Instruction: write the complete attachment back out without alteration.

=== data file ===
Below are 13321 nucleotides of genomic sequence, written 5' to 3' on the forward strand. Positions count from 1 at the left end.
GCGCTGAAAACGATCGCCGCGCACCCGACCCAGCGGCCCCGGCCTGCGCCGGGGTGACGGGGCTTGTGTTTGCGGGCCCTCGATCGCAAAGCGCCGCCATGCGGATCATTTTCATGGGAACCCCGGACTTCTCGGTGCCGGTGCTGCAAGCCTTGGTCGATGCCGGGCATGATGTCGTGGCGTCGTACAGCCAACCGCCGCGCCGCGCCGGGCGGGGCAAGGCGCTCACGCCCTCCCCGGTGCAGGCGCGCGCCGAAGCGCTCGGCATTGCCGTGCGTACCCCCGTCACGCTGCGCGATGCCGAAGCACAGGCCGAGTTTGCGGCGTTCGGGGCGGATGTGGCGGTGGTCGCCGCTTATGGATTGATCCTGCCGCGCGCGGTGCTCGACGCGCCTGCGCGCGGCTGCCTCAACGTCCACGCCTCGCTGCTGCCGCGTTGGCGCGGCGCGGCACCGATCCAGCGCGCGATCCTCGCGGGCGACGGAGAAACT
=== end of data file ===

Below are 13321 nucleotides of genomic sequence, written 5' to 3' on the forward strand. Positions count from 1 at the left end.
GCGCTGAAAACGATCGCCGCGCACCCGACCCAGCGGCCCCGGCCTGCGCCGGGGTGACGGGGCTTGTGTTTGCGGGCCCTCGATCGCAAAGCGCCGCCATGCGGATCATTTTCATGGGAACCCCGGACTTCTCGGTGCCGGTGCTGCAAGCCTTGGTCGATGCCGGGCATGATGTCGTGGCGTCGTACAGCCAACCGCCGCGCCGCGCCGGGCGGGGCAAGGCGCTCACGCCCTCCCCGGTGCAGGCGCGCGCCGAAGCGCTCGGCATTGCCGTGCGTACCCCCGTCACGCTGCGCGATGCCGAAGCACAGGCCGAGTTTGCGGCGTTCGGGGCGGATGTGGCGGTGGTCGCCGCTTATGGATTGATCCTGCCGCGCGCGGTGCTCGACGCGCCTGCGCGCGGCTGCCTCAACGTCCACGCCTCGCTGCTGCCGCGTTGGCGCGGCGCGGCACCGATCCAGCGCGCGATCCTCGCGGGCGACGGAGAAACT